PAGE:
Bacteria grow in very diverse conditions, which explains why they are found nearly everywhere on Earth. Although bacteria are good at adapting to their environments, certain conditions promote bacterial growth more than others. These conditions include temperature, moisture, pH and environmental oxygen. Understanding the optimal conditions for bacterial growth can potentially help you reduce your risk for bacterial infections and food poisoning.
Most disease-causing bacteria thrive in warm temperatures, especially those close to body temperature. The human body, therefore, provides an ideal environment for many types of bacteria to grow. Certain strains of bacteria, however, can grow at lower or higher temperatures. Since ideal temperature is crucial for the growth of any given species of bacteria, food must be handled appropriately to avoid food poisoning. In most cases -- but not all -- refrigerating or freezing food is sufficient to suppress the growth disease-causing bacteria, such as Staphylococcus. Thoroughly cooking meats and poultry to the correct internal temperature is also important to kill harmful bacteria that may be present in the food, such as Salmonella and E. coli.
Bacteria need water to grow and die without a water source. Moist areas are particularly prone to bacterial growth, such as bathrooms and kitchens. Water content in food also provides an excellent environment for many types of bacteria to grow. Certain foods can be dehydrated or freeze-dried, which removes most of the water and can allow for longer storage without bacterial growth. Moist tissues in the body, such as the mouth and nose, provide an excellent source of moisture for bacteria and are particularly prone to bacterial growth.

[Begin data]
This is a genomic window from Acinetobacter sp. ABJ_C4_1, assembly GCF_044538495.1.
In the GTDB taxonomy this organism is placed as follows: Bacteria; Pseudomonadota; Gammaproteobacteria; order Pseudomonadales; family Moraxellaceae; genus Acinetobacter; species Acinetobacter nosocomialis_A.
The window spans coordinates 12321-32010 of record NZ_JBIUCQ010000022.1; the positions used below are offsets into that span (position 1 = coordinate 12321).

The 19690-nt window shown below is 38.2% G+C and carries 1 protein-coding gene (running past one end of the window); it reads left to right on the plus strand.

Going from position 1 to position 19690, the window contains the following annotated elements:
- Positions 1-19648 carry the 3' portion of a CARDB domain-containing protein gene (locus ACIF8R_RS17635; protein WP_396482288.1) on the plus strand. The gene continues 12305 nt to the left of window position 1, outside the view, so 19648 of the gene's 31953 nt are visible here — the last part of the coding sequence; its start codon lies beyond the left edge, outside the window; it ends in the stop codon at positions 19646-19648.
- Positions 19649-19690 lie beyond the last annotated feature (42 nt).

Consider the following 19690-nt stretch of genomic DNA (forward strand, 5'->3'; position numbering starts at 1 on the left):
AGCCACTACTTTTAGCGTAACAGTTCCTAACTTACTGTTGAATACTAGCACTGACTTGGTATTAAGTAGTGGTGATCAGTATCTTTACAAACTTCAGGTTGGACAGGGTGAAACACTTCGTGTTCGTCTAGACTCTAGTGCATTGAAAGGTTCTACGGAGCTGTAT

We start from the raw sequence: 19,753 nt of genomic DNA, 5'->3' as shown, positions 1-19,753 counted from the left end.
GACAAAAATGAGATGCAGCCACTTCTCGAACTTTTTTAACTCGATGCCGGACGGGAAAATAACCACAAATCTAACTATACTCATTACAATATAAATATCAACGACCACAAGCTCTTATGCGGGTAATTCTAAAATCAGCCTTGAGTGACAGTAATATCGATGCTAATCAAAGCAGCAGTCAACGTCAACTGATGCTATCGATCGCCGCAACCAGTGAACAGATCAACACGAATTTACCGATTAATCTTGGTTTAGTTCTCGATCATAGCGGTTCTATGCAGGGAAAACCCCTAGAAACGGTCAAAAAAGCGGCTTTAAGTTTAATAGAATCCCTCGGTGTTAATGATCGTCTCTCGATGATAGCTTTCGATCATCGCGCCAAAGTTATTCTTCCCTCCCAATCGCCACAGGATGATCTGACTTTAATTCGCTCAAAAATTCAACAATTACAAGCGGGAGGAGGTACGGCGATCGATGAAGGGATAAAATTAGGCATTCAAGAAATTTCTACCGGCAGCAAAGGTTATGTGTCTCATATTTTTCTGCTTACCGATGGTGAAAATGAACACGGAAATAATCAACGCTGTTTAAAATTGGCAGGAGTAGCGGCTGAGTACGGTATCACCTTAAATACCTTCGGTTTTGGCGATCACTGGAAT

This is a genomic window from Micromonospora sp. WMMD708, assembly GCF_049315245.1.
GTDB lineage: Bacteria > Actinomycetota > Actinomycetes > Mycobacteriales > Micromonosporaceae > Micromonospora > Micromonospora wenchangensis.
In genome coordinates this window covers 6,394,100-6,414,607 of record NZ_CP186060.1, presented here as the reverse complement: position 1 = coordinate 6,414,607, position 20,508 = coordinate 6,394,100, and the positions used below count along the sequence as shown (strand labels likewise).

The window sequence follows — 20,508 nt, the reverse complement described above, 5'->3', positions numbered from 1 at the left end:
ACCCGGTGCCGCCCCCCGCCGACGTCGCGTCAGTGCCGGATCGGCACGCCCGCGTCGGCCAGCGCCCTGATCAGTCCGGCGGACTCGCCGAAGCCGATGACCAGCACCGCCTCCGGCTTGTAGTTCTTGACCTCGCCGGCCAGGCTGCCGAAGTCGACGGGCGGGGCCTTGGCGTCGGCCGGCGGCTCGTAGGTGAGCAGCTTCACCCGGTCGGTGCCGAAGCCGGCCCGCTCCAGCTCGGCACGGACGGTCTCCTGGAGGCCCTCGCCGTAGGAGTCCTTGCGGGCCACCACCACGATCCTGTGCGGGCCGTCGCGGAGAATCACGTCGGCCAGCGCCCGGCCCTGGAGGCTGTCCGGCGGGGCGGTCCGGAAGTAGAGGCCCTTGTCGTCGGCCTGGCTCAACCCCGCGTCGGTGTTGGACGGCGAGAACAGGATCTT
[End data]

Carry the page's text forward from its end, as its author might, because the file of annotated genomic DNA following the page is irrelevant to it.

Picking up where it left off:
The pH of an environment -- a measure of its acidity or alkalinity -- is important for bacterial growth. Most strains of disease-causing bacteria prefer to grow in conditions with a near neutral pH, similar to the pH of the human body. Some strains of bacteria, however, can live in more acidic or more alkaline conditions. Cleaning solutions are typically highly acidic or basic, which kills bacteria, because they cannot survive at these extremes of pH.
The acidity of food is also an important factor affecting bacterial growth. More acidic foods can typically be stored longer without spoiling. Preserving agents that increase the acidity of food, such as citric acid, are commonly added to help prevent bacterial growth and allow for longer storage. Vinegar and lemon juice have a similar effect.
The presence of oxygen can greatly affect the growth of bacteria. Many types of disease-causing bacteria grow best in an oxygen-rich environment or require oxygen to grow. This is why many commercial foods are vacuum-sealed. Vacuum sealing -- also known as reduced oxygen packaging -- inhibits the growth of many types of bacteria and fungi that cause food spoilage. Once the vacuum seal is broken, exposure to the environment and oxygen limits the shelf life. Keeping food properly sealed while during storage is a good preventive measure against bacterial growth because it restricts the amount of oxygen. Proper sealing is also important when doing home canning for similar reasons.
While reduced oxygen inhibits the growth of many types of bacteria that can spoil food, there are others that thrive in the absence of oxygen. Two important examples are Clostridium botulinum -- the bacteria responsible for botulism -- and Listeria monocytogenes, another food-borne bacteria that is particularly harmful to pregnant women, newborns and people with a weakened immune system.
Reviewed and revised by: Tina M. St. John, M.D.
- U.S. Food and Drug Administration: Factors That Influence Microbial Growth
- University of Missouri Saint Loius: Introduction to Bacteria
- U.S. Food and Drug Administration: Bacterial Pathogen Growth and Inactivation
- U.S. Food and Drug Administration: FDA Food Code 2009: Annex 6 -- Food Processing Criteria
- Centers for Disease Control and Prevention: Listeria (Listeriosis)
- Todar's Online Textbook of Bacteriology: Bacterial Pathogens of Humans